House of Commons photo

Elsewhere

Crucial Fact

  • His favourite word was quebec.

Last in Parliament March 2011, as Bloc MP for Brome—Missisquoi (Québec)

Won his last election, in 2008, with 35% of the vote.

Statements in the House

Fairness for Military Families (Employment Insurance) Act May 6th, 2010

Mr. Speaker, first of all, the Bloc Québécois is in favour of Bill C-13. The only thing I did find a little curious was that the minister is using the same arguments in favour of Bill C-13 that she rejected regarding the bill to eliminate the employment insurance waiting period. I find that rather strange.

I would like to know if the minister's bill will include retroactivity. In other words, will this apply only to Canadian Forces members who need it once the bill comes into force, or will there be any retroactivity for members who have already returned but also need it?

Criminal Code May 5th, 2010

Mr. Speaker, I would like to congratulate my colleague from Argenteuil—Papineau—Mirabel. He gave a wonderful explanation of how the Bloc Québécois see this bill. I would like to ask him a question about judges.

In every piece of legislation, the Conservatives seem to be questioning the judges' judgments. And that is no redundancy, that is reality. The judges are there to judge and to render judgments. Does he not think that this is contempt for the justice that is meted out by these great people we have in Canada?

Employment Insurance Act April 29th, 2010

Mr. Speaker, it is very unfortunate that only five minutes remain for a bill that is so important for workers throughout Canada and Quebec.

When the government, through the parliamentary secretary, said that people will not accept the truth, what truth was it talking about? Was it talking about its own ideological truth that fails to help workers? Eliminating the two-week waiting period has nothing to do with ideology; it has to do with necessity and need.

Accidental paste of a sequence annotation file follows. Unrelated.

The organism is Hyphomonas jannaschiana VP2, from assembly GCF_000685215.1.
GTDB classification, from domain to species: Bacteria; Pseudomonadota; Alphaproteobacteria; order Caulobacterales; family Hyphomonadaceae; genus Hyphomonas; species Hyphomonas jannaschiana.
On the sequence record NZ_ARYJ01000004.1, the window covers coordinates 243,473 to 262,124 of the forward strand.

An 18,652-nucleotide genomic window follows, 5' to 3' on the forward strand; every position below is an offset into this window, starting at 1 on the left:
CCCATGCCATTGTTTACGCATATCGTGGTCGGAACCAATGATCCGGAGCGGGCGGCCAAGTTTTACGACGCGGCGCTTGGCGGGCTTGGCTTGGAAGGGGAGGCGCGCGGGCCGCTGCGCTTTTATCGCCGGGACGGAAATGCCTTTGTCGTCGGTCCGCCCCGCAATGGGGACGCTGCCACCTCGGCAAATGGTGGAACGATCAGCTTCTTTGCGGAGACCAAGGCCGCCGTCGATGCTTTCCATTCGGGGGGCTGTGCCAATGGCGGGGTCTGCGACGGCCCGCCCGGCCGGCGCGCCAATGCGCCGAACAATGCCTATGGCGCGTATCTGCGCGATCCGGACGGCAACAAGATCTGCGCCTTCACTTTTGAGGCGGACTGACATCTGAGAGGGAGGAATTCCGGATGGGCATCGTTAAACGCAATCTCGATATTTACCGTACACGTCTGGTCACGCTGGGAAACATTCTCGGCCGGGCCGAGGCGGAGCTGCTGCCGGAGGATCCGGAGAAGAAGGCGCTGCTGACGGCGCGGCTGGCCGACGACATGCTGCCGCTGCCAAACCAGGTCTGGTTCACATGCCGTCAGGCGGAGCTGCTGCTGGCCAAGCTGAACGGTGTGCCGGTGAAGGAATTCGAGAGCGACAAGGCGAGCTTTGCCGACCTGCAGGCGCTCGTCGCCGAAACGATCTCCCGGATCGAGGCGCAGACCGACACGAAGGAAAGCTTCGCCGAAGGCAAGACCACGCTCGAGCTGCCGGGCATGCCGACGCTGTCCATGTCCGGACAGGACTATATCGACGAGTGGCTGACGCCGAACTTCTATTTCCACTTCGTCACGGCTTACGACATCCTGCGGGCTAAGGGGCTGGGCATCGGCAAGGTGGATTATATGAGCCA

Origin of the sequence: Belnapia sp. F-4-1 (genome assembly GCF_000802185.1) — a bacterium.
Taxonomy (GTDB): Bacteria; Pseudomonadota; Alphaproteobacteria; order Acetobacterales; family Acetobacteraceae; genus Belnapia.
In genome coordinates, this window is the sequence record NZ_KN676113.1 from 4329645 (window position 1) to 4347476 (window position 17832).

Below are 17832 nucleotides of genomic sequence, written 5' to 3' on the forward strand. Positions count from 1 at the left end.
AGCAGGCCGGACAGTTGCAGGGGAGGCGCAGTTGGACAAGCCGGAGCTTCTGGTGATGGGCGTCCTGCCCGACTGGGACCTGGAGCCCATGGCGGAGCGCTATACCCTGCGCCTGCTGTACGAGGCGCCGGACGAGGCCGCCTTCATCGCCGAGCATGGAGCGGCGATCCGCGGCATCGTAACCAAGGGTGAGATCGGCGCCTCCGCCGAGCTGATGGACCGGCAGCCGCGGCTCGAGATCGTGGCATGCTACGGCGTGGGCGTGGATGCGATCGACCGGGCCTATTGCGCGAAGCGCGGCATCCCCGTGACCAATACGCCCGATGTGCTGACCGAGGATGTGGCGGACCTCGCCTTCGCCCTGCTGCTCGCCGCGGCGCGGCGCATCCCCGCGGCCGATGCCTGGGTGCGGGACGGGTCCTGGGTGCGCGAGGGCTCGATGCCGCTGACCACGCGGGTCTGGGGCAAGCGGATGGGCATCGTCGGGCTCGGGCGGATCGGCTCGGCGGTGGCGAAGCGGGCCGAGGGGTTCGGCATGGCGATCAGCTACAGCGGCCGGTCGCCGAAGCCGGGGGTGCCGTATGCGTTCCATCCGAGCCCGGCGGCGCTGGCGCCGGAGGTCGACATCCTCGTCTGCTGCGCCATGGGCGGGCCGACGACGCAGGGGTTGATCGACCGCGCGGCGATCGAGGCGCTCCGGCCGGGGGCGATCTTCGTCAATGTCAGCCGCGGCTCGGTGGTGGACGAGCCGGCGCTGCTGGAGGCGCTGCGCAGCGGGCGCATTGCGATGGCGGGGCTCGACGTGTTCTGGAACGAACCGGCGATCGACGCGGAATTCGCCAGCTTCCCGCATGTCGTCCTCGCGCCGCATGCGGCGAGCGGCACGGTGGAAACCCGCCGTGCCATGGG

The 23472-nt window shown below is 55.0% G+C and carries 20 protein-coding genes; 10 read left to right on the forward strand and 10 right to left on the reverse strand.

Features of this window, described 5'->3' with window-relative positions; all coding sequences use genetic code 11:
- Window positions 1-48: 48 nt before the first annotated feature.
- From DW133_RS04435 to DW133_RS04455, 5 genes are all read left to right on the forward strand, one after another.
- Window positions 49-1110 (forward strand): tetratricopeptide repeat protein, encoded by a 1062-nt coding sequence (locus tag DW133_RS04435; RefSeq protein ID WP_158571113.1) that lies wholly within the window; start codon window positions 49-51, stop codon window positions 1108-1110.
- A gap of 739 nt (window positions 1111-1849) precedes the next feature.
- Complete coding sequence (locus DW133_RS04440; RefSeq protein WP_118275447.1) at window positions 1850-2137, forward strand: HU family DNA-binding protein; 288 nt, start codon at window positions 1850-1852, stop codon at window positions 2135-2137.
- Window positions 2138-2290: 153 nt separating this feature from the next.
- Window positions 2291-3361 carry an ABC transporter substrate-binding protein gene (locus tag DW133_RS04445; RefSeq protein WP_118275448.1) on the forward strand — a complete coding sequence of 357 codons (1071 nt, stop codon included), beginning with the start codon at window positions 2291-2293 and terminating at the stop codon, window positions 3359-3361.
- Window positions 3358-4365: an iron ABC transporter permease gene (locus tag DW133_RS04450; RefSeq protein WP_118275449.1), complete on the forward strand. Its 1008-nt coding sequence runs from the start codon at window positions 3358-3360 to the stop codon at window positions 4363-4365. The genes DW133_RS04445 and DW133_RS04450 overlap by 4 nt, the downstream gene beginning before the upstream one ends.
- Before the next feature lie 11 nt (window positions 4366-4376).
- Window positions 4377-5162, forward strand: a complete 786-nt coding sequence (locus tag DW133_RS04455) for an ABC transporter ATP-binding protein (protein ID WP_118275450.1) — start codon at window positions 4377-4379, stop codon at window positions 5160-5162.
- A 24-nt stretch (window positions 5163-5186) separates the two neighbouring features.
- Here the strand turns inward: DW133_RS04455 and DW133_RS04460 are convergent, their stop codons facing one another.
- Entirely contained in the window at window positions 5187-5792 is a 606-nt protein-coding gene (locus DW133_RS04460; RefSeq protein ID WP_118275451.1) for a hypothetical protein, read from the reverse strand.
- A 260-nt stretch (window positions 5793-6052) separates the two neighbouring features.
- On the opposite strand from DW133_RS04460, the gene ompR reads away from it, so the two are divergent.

I very much appreciated the fact that my colleague spoke up and pointed out that David Dodge is not someone who needs money. What does David Dodge have to do with it? No one asked the unions; no one asked the food banks. Instead, they asked David Dodge.

The Conservatives are saying they conducted prebudget consultations. Who did they consult? The minister told us: they consulted heads of banks. They did not conduct any prebudget consultations with grocery store owners or the people who would receive that money.

If we were to eliminate the two-week waiting period, people would not be saving that money for a rainy day. That money would return to the economy immediately because those people need it. That money would generate GST and other taxes.

The parliamentary secretary is saying that this measure would cost $1.3 billion. He increased his estimate, since last time he said it would cost $1 billion and now he is talking about $1.3 billion. We better hurry up and vote on this bill, or soon he will put the cost at $1.6 billion.

Our researchers old us that it could cost nearly $900 million. But most of that money will come back to the government.